The Florida Aquarium plans to parlay a $2.5 million gift into a 50,000 square foot addition complete with more classrooms, more meeting space and more room for animal exhibits.
The aquarium announced the gift from Mosaic Co., the phosphate mining and fertilizer giant, on Thursday as it launched a fundraising drive it hopes will raise $15 million to pay for the addition.
The aquarium already has $6 million in committed donations for the project — called Rising Tide — that would increase the size of the complex by 20 percent.
The new two-story wing would jut off the aquarium's southeast corner just east of the cantina and kids wet play area. The project also includes a new entry and bigger lobby.
Work starts next year and is to be completed in three phases from 2013 to 2016 as money rolls in. The aquarium is stepping up its fundraising schedule with events ranging from wine and food tastings to a chef's tour offering sustainable seafood education.
Most of the new space has a business purpose. The 7,000 square feet of space set aside for temporary exhibits every six months to a year will give locals a reason to make a return trip. Increasing the number of classrooms from two to five will help double the 100,000 kids and 9,000 teachers whose schools pay for marine science instruction annually. The meeting space will help attract more rent-paying conferences, events and weddings.
While the aquarium now routinely is rented for catered receptions that draw 2,000 people or more, the facility can serve sit-down meals to only 150 guests. The addition would up that total to 600.
"People today want us to have larger animals like sea lions and dolphins and we do, too,'" said Thom Stork, aquarium chief executive. "But to get there we have to generate revenues."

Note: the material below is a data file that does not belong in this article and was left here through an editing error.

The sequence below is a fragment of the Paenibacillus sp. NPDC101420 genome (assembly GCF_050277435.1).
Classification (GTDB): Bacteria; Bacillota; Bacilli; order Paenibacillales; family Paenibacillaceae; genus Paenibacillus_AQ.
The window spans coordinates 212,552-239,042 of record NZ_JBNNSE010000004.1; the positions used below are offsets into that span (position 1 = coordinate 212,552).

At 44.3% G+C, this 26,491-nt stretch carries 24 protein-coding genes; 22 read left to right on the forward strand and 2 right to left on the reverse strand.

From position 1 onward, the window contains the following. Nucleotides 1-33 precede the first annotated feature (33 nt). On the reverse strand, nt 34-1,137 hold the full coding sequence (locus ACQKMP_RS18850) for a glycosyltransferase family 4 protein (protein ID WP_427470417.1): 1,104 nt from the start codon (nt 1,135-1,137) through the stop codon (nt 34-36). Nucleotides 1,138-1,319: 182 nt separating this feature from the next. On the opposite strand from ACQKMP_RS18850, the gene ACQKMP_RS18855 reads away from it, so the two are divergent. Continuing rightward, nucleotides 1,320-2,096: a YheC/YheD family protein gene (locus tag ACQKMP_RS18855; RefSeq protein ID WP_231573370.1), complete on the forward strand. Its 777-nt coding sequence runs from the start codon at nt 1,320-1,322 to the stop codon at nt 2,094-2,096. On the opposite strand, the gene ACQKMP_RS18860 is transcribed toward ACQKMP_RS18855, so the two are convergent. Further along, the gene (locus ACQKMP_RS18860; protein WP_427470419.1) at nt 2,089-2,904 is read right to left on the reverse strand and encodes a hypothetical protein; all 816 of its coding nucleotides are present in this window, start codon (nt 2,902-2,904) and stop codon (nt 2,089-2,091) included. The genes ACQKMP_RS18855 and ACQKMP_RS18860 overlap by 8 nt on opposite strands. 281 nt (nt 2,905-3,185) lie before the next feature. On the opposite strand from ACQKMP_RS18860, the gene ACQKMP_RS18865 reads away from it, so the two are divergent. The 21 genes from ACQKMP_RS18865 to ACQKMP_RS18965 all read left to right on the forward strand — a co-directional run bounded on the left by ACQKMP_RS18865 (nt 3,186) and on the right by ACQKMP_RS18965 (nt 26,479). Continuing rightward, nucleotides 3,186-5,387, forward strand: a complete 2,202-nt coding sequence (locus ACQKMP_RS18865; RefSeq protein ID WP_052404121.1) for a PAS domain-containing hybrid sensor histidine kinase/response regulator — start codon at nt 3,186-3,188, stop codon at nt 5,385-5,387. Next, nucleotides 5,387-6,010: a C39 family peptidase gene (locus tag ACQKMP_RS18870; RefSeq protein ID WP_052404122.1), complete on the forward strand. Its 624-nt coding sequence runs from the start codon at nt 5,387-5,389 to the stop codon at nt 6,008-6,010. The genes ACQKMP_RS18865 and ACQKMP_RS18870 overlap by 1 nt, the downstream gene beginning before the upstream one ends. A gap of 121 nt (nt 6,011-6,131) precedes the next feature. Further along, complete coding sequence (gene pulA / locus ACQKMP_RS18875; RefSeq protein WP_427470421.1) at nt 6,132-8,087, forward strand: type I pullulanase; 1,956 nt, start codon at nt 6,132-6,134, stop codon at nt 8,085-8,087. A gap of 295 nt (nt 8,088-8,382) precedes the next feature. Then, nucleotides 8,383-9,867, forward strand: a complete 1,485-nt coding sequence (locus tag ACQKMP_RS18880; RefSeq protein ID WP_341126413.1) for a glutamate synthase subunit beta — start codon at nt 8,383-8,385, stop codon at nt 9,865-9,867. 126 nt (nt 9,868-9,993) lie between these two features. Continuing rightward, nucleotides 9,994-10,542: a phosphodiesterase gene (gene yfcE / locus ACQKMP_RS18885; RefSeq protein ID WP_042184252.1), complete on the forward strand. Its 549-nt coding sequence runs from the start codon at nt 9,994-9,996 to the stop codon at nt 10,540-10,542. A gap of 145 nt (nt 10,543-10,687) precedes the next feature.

While annual attendance of 700,000 has been improving thanks to the recovery of Florida tourism this year, the facility remains reliant on government help. The city of Tampa has been paying the construction debt for most of the 16 years it has been open. A taxpayer-backed operating subsidy has been whittled from $1.5 million to $400,000 this year, which is used to help balance a $15.1 million budget.
The contribution from Mosaic, which will have its name on the new addition, is the largest gift in the aquarium's history. Mosaic, based in Plymouth, Minn., with 3,200 employees in five counties surrounding Tampa Bay, has long been one of the aquarium's major sponsors. It donates one of its ocean-going barges to deliver 1.5 million gallons of gulf saltwater to the aquarium tanks annually in 300,000 gallon loads.
"This really shows we are serious about believing in the aquarium's mission and committed to environmental sustainability and stewardship," said Bo Davis, Mosaic senior vice president for Florida and Louisiana.
"It's a great fit," said Steve Seibert, a Largo High School graduate and one-time Florida secretary of community affairs who sits on the Mosaic corporate board. "It's in a community that matters to us as does the aquarium's environmental mission."
The $90 million aquarium opened in 1995 in a barren and forlorn stretch of the Port of Tampa. But it served as a trailblazing development catalyst that led to the Marriott Waterside Hotel, St. Pete Times Forum, a bustling cruise port and construction of more than 6,000 condo and rental apartment units.
"When we first got here only 600 people lived in the neighborhood, and most of them resided in the county jail," joked Tom Hall, a Tampa public relations executive who chairs the aquarium board. "Some people will think we're crazy starting a major fundraising campaign in this economy, but this is the best time."
Added Mayor Bob Buckhorn who has eyed the same neighborhood as someday housing a stadium for the Tampa Bay Rays: "This is the beginning of the next chapter in Tampa's history. We need to raise the bar, raise the money and get this done, because we aspire to be a great American city, not a mediocre one."
Mark Albright can be reached at email@example.com or (727) 893-8252.